Economic Note exploring the potential impact of various proposed energy policies on consumers and taxpayers in Alberta
In recent years, Canadian provinces have adopted various “green” energy policies that have had a discernable impact on their energy markets. Carbon levies and constraints on using certain energy sources to generate electricity are now commonplace, and their use seems to be spreading. Until recently, Alberta had avoided such policy tools. In addition, much electricity in Alberta is generated, transmitted, and sold by private market actors, and thus political interference in the market has mostly been avoided.
Research Paper explaining the most relevant economic facts and overarching principles that should guide our climate change policy choices
The Paris Conference that opens on November 30, 2015, is drawing plenty of attention to the fight against climate change, an issue that blends political rhetoric, economic logic and climate science. The aim of this Research Paper is to make key climate change concepts easier to understand as well as to put the mechanisms discussed here in a Canadian context and to base public policy choices on the most relevant facts.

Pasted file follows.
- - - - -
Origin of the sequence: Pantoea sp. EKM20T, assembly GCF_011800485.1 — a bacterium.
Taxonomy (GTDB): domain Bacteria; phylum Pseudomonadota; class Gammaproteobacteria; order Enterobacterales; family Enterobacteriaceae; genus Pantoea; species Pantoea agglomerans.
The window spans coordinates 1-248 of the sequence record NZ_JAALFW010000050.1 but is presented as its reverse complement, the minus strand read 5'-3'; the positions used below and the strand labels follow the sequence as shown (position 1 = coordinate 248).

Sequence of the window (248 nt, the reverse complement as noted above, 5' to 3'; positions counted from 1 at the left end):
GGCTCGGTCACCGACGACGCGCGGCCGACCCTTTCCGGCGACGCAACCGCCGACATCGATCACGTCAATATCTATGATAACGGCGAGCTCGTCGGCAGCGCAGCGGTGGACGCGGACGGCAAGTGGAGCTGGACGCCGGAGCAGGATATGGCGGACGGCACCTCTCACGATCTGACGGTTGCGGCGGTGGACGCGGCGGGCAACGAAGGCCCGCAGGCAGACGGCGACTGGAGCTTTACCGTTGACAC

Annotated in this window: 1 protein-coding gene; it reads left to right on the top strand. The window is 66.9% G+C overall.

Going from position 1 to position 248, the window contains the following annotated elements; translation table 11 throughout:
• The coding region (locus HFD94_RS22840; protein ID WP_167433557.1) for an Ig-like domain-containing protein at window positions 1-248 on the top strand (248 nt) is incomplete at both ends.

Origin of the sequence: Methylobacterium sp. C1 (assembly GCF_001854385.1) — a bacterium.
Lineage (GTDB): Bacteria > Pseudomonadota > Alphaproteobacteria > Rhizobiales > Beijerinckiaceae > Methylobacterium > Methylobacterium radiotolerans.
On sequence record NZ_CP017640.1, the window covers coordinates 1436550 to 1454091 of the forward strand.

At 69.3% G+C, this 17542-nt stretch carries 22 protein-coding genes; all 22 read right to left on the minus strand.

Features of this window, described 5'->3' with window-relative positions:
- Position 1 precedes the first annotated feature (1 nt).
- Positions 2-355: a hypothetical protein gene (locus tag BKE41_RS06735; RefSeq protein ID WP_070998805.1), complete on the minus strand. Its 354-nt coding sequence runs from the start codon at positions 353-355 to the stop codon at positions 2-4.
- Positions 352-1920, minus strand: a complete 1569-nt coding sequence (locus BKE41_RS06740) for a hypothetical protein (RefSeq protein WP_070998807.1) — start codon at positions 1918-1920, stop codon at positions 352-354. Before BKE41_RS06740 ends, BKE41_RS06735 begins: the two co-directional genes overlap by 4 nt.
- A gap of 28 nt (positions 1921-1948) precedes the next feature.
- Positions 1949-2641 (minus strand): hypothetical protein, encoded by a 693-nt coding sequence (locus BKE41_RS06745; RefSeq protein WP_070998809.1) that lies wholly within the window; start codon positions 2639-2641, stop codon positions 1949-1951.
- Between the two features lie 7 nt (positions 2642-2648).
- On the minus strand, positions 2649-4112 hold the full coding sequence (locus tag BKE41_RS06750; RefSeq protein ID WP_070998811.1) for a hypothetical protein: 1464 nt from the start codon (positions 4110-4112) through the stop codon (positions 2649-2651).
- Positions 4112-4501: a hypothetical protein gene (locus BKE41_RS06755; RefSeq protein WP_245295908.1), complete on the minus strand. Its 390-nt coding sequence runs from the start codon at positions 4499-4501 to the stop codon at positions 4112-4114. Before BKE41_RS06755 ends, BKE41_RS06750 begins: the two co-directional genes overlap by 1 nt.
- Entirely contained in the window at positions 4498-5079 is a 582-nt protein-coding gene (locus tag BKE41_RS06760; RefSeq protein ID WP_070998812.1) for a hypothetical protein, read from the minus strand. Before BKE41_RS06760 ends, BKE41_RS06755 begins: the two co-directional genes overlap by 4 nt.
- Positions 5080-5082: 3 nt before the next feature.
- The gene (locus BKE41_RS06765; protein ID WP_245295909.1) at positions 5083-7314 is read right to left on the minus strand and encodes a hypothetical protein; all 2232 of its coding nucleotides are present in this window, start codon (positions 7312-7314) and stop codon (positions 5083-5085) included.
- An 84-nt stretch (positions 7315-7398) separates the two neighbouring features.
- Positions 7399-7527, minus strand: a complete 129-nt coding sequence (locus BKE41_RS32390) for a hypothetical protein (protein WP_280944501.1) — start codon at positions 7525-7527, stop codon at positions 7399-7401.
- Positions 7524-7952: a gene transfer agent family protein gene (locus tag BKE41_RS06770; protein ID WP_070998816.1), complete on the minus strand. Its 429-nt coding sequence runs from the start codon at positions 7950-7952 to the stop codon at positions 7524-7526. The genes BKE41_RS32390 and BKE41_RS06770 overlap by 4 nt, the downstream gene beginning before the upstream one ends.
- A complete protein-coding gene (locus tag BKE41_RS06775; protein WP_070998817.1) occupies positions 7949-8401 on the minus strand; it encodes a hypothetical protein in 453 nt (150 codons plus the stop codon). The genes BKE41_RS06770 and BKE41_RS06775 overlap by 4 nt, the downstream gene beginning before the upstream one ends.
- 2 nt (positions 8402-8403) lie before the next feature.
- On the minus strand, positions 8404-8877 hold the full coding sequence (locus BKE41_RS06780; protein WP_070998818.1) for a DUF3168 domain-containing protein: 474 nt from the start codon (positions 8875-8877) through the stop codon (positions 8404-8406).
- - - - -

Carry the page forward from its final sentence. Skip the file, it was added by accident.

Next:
Economic Note providing an overview of the shale gas development debate from the point of view of landowners
The possibility of developing shale gas in the St. Lawrence Lowlands caused quite a stir in Quebec between 2008 and 2012. In this public debate, the projects put forward for developing this resource did not pass the test of social acceptability. The voices of environmentalist groups, well-organized and omnipresent in the media, carried further than those of industry promoters. Between these two poles, there are also those who have natural gas wells on their land.